Upon arriving to Costa Rica for the first time on vacation, I was told by a local that there were only three phrases I needed to know in order to communicate effectively while on my trip:

Pura vida: This can mean anything from “hello” to “goodbye” to “doing fine” to “life is good.”

Una más cerveza por favor: One more beer, please.

Dónde está el baño?: Where is the bathroom?

He was right.

Most Costa Ricans, or Ticos, involved in the tourism industry speak English. For anything more than a hello, or a request for beer or the bathroom, I was able to communicate in English.

Learning Spanish was not necessary.

costa rica sunset and infinity pool

Get jealous. I was able to find this empty infinity pool overlooking the jungle and beaches by asking around, in Spanish, for the best spot to view a sunset.

It’s not that I didn’t try to communicate in Spanish. I had actually had a combined total of seven years of it throughout grade school and University. Unfortunately, learning hundreds of extraneous vocabulary words a week mixed in with various verb tense lessons and conjugation exercises did absolutely nothing to aid in my attempts to effectively communicate in the Spanish language.

On top of being unable to string together a sentence, I realized that a lot of the Mexican or Spanish vocabulary words I had learned in school were inapplicable in Costa Rica anyway.

learning spanish in costa rica

Inside the halls of a language institute in San José, Costa Rica

For example, I tried once to compliment a friend on her car and told her “Me gusta su coche,” which, in Costa Rica, means “I like your cart,” as in grocery cart.

So I basically insulted her by comparing her car to a grocery cart.

She asked me to repeat a few times and with gesturing I was able to get the point across, but she still looked at me like I was crazy. I later leaned that the more acceptable and natural phrase would have been “Que lindo su carro” (literally, “How nice your car”).

Another embarrassing moment came when I tried to directly translate the emotion that I was excited about going to a concert. Ohhh nooo. You cannot translate the word “excited” from English to Spanish because in Costa Rica it means you are horny.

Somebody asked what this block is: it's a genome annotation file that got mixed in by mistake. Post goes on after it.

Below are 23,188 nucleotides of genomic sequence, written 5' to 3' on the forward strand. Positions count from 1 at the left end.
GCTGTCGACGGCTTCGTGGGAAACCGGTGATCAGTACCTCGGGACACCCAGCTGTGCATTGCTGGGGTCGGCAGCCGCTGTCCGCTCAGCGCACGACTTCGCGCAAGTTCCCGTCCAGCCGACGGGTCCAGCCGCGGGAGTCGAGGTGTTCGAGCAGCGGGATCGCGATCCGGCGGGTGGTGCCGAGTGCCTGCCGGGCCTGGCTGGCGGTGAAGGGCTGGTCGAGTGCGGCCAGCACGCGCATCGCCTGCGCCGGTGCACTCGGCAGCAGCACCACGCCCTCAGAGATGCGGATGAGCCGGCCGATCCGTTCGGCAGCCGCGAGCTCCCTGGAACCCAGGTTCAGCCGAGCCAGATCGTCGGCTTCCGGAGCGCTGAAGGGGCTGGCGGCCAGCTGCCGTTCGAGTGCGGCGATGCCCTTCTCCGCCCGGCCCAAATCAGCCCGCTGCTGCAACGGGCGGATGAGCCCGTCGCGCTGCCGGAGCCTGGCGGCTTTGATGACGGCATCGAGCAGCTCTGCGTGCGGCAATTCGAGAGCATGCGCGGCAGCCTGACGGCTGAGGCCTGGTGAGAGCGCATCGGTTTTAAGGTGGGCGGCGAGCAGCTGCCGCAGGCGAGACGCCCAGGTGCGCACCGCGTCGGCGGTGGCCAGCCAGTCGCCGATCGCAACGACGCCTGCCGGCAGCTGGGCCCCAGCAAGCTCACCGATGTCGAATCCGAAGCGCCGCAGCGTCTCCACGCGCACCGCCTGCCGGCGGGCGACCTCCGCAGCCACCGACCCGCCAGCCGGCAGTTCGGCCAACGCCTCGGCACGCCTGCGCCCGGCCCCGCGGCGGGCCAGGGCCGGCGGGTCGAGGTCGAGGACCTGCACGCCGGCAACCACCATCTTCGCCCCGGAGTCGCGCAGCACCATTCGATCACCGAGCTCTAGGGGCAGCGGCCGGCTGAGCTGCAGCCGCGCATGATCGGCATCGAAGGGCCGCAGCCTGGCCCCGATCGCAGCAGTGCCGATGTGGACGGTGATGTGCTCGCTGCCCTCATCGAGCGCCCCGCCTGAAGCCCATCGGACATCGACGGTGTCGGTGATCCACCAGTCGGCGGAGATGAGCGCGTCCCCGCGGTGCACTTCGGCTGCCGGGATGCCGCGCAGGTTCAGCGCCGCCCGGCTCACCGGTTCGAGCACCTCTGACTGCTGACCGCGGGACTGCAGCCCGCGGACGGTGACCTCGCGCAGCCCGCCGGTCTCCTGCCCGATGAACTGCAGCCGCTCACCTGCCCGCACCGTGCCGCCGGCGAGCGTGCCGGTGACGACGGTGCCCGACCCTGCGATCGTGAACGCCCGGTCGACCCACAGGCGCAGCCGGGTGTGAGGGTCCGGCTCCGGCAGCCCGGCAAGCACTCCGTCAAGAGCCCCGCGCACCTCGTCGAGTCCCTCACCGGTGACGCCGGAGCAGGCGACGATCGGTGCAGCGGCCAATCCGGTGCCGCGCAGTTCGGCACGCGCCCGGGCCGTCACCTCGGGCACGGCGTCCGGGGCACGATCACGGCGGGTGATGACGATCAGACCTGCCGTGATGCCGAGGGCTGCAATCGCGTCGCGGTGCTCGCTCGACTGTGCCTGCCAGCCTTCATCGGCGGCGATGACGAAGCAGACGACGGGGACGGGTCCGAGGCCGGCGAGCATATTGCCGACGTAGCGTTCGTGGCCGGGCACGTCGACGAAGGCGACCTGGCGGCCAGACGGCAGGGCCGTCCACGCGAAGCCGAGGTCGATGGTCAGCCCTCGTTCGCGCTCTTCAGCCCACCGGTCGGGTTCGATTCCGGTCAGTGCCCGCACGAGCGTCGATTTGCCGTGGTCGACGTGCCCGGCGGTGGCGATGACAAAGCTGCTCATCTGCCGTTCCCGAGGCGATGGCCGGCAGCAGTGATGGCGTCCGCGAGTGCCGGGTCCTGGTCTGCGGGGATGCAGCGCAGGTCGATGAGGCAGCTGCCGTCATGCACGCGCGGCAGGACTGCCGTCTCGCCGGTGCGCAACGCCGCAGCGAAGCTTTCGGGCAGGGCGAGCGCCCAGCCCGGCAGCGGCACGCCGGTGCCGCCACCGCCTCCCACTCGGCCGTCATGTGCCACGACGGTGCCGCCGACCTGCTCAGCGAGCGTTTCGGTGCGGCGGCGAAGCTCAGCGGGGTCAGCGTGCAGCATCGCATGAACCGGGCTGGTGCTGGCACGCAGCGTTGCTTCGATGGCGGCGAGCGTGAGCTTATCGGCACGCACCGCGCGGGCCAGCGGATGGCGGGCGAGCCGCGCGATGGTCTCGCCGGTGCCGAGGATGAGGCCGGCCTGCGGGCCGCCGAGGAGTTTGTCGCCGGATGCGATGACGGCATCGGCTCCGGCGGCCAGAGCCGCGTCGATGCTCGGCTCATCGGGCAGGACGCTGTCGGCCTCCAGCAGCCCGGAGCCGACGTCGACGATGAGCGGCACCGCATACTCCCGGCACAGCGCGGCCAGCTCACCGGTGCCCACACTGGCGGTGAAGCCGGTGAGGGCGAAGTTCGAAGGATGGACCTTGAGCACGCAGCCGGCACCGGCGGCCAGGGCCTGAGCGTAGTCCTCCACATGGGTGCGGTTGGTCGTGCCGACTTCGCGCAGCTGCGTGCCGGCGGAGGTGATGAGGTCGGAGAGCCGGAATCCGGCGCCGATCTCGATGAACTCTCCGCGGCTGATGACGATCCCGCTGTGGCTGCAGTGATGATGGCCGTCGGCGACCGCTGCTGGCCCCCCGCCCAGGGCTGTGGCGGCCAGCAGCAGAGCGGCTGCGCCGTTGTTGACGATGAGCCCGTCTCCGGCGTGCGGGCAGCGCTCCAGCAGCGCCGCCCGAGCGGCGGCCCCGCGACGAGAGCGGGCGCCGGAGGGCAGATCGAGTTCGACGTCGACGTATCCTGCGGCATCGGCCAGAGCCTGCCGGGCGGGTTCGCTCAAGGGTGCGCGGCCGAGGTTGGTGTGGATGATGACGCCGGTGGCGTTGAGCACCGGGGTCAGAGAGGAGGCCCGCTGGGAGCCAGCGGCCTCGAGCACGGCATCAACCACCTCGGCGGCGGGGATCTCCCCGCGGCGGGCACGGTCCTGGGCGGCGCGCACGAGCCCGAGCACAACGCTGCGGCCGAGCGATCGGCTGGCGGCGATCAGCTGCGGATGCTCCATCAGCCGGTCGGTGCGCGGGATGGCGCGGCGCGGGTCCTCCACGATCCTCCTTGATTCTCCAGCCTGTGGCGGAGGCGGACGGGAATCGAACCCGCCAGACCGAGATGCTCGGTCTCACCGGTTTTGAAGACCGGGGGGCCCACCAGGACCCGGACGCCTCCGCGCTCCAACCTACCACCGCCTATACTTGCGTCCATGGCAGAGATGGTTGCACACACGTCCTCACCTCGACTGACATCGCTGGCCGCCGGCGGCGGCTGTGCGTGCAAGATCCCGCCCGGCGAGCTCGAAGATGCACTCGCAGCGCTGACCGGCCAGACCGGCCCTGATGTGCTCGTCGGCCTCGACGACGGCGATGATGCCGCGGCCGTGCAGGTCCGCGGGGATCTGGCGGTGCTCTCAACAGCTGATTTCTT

Sometimes things would get extremely frustrating, too. While planning to move to Costa Rica, I had a lengthy and extremely stressful conversation with my ex about a “kitchen wire.” He was asking me to bring down some “kitchen wire” because apparently his “kitchen didn’t have wire.” None of that made sense to me.

I asked him “Does the kitchen need wiring? La cocina? (The kitchen?)”

He said “Yes.”

I said “Well, I don’t understand. I know you can get wiring in Costa Rica, there is electricity there. Why do you need it from the States? It’s going to be expensive and cumbersome to haul a suitcase full of wire down!”

He insisted I bring kitchen wire and that it would not be cumbersome, so I said ok just to end the mind-numbing conversation loop. I asked what type of wire. He responded, “the type a kitchen needs. Let me tell you what type the kitchen is…”

“I am not a contractor. I need to know the type of wire, not the type of kitchen!”

After a lot more back and forth, I realized he was talking about an oven. I needed to bring the cord for an oven. Duhhhh. In Costa Rican Spanish, “cocina” can mean “kitchen” and “oven.”

learning spanish with costa rican family

This is only about 1/15 of the awesome family I lived with my first year in Costa Rica.

After several miscommunications and the basic desire to be able to communicate with people around me, I knew the first and most important thing I needed to do was to learn Spanish, again, once I moved to Costa Rica.

I enrolled in an intensive course at a well-known and well-established institute in Costa Rica. It took 3 months of going to school for 8 hours a day, 5 days a week to complete the course and receive certification.

Outside of school, I practiced Spanish with the non-English speaking family that I lived with. Levels of education varied among the family members and it was with this family that I learned some of the most valuable lessons in communicating.

The combination of a formal education and conversations with non-English speakers has been a very rewarding and effective method for learning Spanish. After three years, I’m still learning, still making amusing mistakes, and am looking forward to learning even more.

Pura vida.

Do you speak Spanish? How did you learn?


This article was written for and first published in International Living Magazine.